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Publication numberUS3505509 A
Publication typeGrant
Publication dateApr 7, 1970
Filing dateOct 18, 1965
Priority dateOct 18, 1965
Also published asDE1524425A1
Publication numberUS 3505509 A, US 3505509A, US-A-3505509, US3505509 A, US3505509A
InventorsSass William H
Original AssigneeIbm
Export CitationBiBTeX, EndNote, RefMan
External Links: USPTO, USPTO Assignment, Espacenet
Graphic scanning system
US 3505509 A
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Description  (OCR text may contain errors)

April 7 197C) 5 Filed Oct. 18,1965

2 Shets-Sheet l G 5 7 D/A coNv DEFL 40 mews; 41 58 i A x POS REG Y POS REG x BUFFER Y BUFFER OR we so ADDER/SUBTRACTOR m 44 TF5 24L x DIFREG Y DIF macs TP1 TF2 30 M \NVENTOR AX WILLIAM mass ATTORNEY April 7, 1970 v\ H.s ss 3,505,509

GRAPHIC. SCANNING SYSTEM Filed Oct. 18, 1965 5 .2 Sheets-Sheet 2 FIG. '2

515L1 Li IS i? O T! CTR G 44 lb R S R 82 1 1 0-90 REPEAT COUNT 84 92 .l ikat vj/ea 1 1 11 Q 85 s R 23 R 93/ 5 ICOMPLETE i e e START CLOCK LT] SEQUENTIAL smmgfl 1s TOTAL STRIKE United States Patent 3,505,509 GRAPHIC SCANNING SYSTEM William H. Sass, Ulster Park, N.Y., assignor to International Business Machines Corporation, Armonk, N.Y., a corporation of New York Filed Oct. 18, 1965, Ser. No. 497,153 Int. Cl. G06f /00 US. Cl. 235-154 7 Claims ABSTRACT OF THE DISCLOSURE A graphic scanning system causes the spot of a flying spot scanner to trace a line from an attained position, in increments, in response to a single order specifying the length and direction of a single increment and the number of increments to be executed. A photodetector for examining an image scanned by the spot gates coordinate information defining an increment when the gamma of the image lies on a preselected side of a threshold value.

This invention relates to graphic scanning systems and more particularly to flying spot scanning systems for digitizing analog graphic data.

Computer controlled graphic display systems utilizing cathode ray display tubes have been developed and are being used at an ever increasing rate. In order to realize their full potential it is necessary that analog graphic data be reduced to digital data for storage and computation. The reduction of analog graphic data to digital data has proved to be, however, a real problem area in digital computer controlled graphic display systems.

Where complex intricate images are to be reduced to digital data for storage or computation, the lack of storage facilities has imposed a severe limitation on system capability. In order to accurately scan an intricate image the computer generating the scan must store a tremendous quantity of data to generate a large number of scanning lines with which to examine the image to be reduced. The large number of small scanning lines is essential to match the fine resolution of an intricate image without loss of detail. Furthermore, the use of many short scanning lines requires additional storage capacity to retain data concerning the image.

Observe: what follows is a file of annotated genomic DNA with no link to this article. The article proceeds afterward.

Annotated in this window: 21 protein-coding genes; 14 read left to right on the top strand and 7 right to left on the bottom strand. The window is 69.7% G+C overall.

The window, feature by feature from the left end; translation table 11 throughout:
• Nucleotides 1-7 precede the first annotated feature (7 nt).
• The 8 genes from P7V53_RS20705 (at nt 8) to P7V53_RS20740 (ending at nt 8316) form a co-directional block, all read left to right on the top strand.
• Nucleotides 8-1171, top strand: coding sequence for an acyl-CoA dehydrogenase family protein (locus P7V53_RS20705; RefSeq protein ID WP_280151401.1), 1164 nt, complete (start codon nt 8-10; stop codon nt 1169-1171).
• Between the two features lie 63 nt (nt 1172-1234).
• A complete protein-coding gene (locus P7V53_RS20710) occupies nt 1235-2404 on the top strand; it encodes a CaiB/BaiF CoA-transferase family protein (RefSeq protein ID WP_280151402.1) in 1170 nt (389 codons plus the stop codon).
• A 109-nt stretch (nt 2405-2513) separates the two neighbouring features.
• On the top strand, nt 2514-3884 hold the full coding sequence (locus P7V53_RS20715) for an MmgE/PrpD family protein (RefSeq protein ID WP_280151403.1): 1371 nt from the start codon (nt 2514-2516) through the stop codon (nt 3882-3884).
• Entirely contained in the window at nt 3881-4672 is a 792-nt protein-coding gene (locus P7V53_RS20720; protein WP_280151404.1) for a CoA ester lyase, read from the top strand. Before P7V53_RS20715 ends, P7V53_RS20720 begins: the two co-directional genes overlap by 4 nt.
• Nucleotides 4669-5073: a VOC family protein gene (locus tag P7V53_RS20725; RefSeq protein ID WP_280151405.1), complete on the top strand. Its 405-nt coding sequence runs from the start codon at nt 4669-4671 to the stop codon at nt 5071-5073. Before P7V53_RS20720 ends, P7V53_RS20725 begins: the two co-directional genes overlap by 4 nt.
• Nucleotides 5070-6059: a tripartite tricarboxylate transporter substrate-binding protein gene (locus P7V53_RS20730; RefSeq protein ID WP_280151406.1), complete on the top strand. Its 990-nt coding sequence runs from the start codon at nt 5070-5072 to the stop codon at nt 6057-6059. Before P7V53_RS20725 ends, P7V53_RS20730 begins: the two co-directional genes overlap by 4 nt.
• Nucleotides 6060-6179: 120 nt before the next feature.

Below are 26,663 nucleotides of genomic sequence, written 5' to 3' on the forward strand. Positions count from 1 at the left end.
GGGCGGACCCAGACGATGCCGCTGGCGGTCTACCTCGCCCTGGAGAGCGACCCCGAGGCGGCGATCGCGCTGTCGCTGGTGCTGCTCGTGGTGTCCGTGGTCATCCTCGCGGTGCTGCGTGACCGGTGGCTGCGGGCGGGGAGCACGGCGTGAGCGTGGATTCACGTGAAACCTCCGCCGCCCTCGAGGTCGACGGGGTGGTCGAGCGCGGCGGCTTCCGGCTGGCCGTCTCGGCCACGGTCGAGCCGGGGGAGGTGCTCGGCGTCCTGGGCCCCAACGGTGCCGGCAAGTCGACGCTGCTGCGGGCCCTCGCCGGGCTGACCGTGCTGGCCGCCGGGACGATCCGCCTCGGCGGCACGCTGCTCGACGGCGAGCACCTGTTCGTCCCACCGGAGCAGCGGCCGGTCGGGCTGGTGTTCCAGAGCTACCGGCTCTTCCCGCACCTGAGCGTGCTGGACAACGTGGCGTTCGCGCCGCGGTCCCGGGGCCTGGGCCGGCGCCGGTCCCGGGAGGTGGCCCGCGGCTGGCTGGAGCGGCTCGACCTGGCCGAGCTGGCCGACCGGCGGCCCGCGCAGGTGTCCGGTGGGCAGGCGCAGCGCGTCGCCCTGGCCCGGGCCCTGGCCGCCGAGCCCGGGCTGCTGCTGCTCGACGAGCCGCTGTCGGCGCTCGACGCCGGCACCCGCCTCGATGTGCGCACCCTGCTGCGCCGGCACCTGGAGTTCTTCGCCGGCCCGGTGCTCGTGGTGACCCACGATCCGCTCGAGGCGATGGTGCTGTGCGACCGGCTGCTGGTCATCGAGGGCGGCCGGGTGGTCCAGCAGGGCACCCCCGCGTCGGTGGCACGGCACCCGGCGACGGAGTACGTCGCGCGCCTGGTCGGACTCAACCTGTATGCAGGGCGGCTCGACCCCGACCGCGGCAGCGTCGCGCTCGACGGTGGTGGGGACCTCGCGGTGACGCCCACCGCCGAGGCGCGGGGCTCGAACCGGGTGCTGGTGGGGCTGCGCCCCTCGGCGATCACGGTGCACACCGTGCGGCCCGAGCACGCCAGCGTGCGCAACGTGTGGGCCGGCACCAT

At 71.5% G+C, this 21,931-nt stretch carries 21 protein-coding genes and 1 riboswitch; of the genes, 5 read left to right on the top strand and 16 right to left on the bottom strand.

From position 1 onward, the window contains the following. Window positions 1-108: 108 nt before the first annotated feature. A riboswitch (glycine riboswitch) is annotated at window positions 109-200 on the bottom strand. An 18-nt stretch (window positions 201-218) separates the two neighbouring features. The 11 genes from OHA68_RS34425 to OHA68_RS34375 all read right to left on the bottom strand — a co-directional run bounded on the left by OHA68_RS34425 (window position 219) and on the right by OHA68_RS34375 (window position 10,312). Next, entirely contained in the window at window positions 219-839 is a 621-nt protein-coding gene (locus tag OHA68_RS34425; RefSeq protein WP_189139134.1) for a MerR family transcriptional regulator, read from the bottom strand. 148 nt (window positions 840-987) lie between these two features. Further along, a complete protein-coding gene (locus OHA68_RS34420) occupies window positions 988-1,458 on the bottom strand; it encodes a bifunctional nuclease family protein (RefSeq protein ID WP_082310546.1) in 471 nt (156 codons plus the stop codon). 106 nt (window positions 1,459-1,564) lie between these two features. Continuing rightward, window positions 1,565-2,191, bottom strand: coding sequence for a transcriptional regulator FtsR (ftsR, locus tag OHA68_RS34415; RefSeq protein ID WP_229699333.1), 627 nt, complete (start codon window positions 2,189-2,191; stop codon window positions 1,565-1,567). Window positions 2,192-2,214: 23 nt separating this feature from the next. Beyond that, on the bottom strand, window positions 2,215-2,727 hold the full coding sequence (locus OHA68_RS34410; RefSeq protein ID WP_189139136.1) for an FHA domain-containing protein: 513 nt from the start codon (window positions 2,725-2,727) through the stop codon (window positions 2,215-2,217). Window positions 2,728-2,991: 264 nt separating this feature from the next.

An obvious solution to this problem is to increase storage capacity. Such a solution, however, is not acceptable in most instances since it renders use of such equipment uneconomical.

The storage problem in scanning is two fold since high resolution of the image requires many short scanning lines. Each of these lines to be generated must be defined in storage. To minimize this storage problem longer scanning lines could be employed, however, the location or definition of the image would not be as precise. The other aspect of the storage problem arises in the storage of the data defining theimage. Here, for each scanning line, data is available and this data requires storage in order that the image be faithfully reproduced.

One object of this invention is to reduce the data storage requirements of a digital computer controlled graphic display system.

Another object of the invention is to increase the resolution of a digital computer controlled graphic display system without a corresponding increase in data storage requirements.

A further object of the invention is to provide a graphic scanning system in which the image is precisely defined with a reduced quantity of digital data.

Yet another object of the invention is to provide a novel scanning system for use with a digital computer controlled graphic display system which provides high resolution with low data storage requirements.

A further object of the invention is to provide a scanning system for use with digital computer controlled graphic display systems which is faster and more reliable in operation.

The invention contemplates a graphic scanning system which causes the spot of a flying spot scanner to trace a line from an attained position, in increments, in response to a single order specifying the length and direction of a single increment and the number of increments to be executed and a photo detector for examining an image scanned by the spot and for gating the coordinates defining an increment when the gamma of the image lies on a preselected side of a threshold value.

The foregoing and other objects, features and advantages of the invention will be apparent from the following more particular description of a preferred embodiment of the invention as illustrated in the accompanying drawings.

FIGURES 1 and 2 together constitute a block diagram of a novel graphic scanning system constructed according to the invention.